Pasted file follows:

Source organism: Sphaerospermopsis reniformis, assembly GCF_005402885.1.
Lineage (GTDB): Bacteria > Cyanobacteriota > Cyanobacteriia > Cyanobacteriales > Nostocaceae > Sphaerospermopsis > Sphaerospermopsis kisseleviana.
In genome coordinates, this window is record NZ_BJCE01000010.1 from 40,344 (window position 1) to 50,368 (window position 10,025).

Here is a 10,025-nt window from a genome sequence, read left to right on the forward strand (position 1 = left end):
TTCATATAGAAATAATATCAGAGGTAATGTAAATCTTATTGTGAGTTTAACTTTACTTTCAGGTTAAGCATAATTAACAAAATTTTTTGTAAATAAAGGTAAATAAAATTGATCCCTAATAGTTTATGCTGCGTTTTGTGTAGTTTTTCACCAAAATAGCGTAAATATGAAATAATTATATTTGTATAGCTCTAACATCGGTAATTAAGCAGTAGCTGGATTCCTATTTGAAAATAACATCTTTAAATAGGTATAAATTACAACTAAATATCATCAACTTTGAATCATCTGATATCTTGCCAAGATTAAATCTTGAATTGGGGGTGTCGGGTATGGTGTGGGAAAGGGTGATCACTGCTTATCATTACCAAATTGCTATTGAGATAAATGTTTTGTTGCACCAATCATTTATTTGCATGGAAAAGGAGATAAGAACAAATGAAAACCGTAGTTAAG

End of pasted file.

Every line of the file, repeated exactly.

Source organism: Sphaerospermopsis reniformis, assembly GCF_005402885.1.
Lineage (GTDB): Bacteria > Cyanobacteriota > Cyanobacteriia > Cyanobacteriales > Nostocaceae > Sphaerospermopsis > Sphaerospermopsis kisseleviana.
In genome coordinates, this window is record NZ_BJCE01000010.1 from 40,344 (window position 1) to 50,368 (window position 10,025).

Here is a 10,025-nt window from a genome sequence, read left to right on the forward strand (position 1 = left end):
TTCATATAGAAATAATATCAGAGGTAATGTAAATCTTATTGTGAGTTTAACTTTACTTTCAGGTTAAGCATAATTAACAAAATTTTTTGTAAATAAAGGTAAATAAAATTGATCCCTAATAGTTTATGCTGCGTTTTGTGTAGTTTTTCACCAAAATAGCGTAAATATGAAATAATTATATTTGTATAGCTCTAACATCGGTAATTAAGCAGTAGCTGGATTCCTATTTGAAAATAACATCTTTAAATAGGTATAAATTACAACTAAATATCATCAACTTTGAATCATCTGATATCTTGCCAAGATTAAATCTTGAATTGGGGGTGTCGGGTATGGTGTGGGAAAGGGTGATCACTGCTTATCATTACCAAATTGCTATTGAGATAAATGTTTTGTTGCACCAATCATTTATTTGCATGGAAAAGGAGATAAGAACAAATGAAAACCGTAGTTAAG